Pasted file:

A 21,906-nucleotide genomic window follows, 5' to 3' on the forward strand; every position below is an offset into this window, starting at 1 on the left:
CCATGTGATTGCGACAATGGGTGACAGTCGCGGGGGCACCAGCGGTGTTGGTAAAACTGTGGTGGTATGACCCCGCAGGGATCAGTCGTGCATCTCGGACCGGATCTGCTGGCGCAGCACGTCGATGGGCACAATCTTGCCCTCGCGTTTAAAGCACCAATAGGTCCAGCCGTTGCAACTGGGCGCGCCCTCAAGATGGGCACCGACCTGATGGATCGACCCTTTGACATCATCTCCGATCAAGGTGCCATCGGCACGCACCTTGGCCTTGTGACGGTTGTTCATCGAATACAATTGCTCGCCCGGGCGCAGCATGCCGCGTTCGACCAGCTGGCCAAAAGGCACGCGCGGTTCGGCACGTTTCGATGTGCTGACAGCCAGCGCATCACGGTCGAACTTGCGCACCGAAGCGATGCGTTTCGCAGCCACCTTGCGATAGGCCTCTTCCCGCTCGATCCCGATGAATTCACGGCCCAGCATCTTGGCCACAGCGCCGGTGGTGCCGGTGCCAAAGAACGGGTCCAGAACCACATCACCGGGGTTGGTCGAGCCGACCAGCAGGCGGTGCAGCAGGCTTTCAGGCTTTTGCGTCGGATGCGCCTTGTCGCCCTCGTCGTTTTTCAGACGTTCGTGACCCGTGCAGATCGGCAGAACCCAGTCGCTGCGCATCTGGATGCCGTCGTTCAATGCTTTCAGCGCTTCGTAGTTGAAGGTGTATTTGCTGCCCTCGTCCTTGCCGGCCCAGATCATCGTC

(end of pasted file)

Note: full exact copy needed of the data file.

A 21,906-nucleotide genomic window follows, 5' to 3' on the forward strand; every position below is an offset into this window, starting at 1 on the left:
CCATGTGATTGCGACAATGGGTGACAGTCGCGGGGGCACCAGCGGTGTTGGTAAAACTGTGGTGGTATGACCCCGCAGGGATCAGTCGTGCATCTCGGACCGGATCTGCTGGCGCAGCACGTCGATGGGCACAATCTTGCCCTCGCGTTTAAAGCACCAATAGGTCCAGCCGTTGCAACTGGGCGCGCCCTCAAGATGGGCACCGACCTGATGGATCGACCCTTTGACATCATCTCCGATCAAGGTGCCATCGGCACGCACCTTGGCCTTGTGACGGTTGTTCATCGAATACAATTGCTCGCCCGGGCGCAGCATGCCGCGTTCGACCAGCTGGCCAAAAGGCACGCGCGGTTCGGCACGTTTCGATGTGCTGACAGCCAGCGCATCACGGTCGAACTTGCGCACCGAAGCGATGCGTTTCGCAGCCACCTTGCGATAGGCCTCTTCCCGCTCGATCCCGATGAATTCACGGCCCAGCATCTTGGCCACAGCGCCGGTGGTGCCGGTGCCAAAGAACGGGTCCAGAACCACATCACCGGGGTTGGTCGAGCCGACCAGCAGGCGGTGCAGCAGGCTTTCAGGCTTTTGCGTCGGATGCGCCTTGTCGCCCTCGTCGTTTTTCAGACGTTCGTGACCCGTGCAGATCGGCAGAACCCAGTCGCTGCGCATCTGGATGCCGTCGTTCAATGCTTTCAGCGCTTCGTAGTTGAAGGTGTATTTGCTGCCCTCGTCCTTGCCGGCCCAGATCATCGTC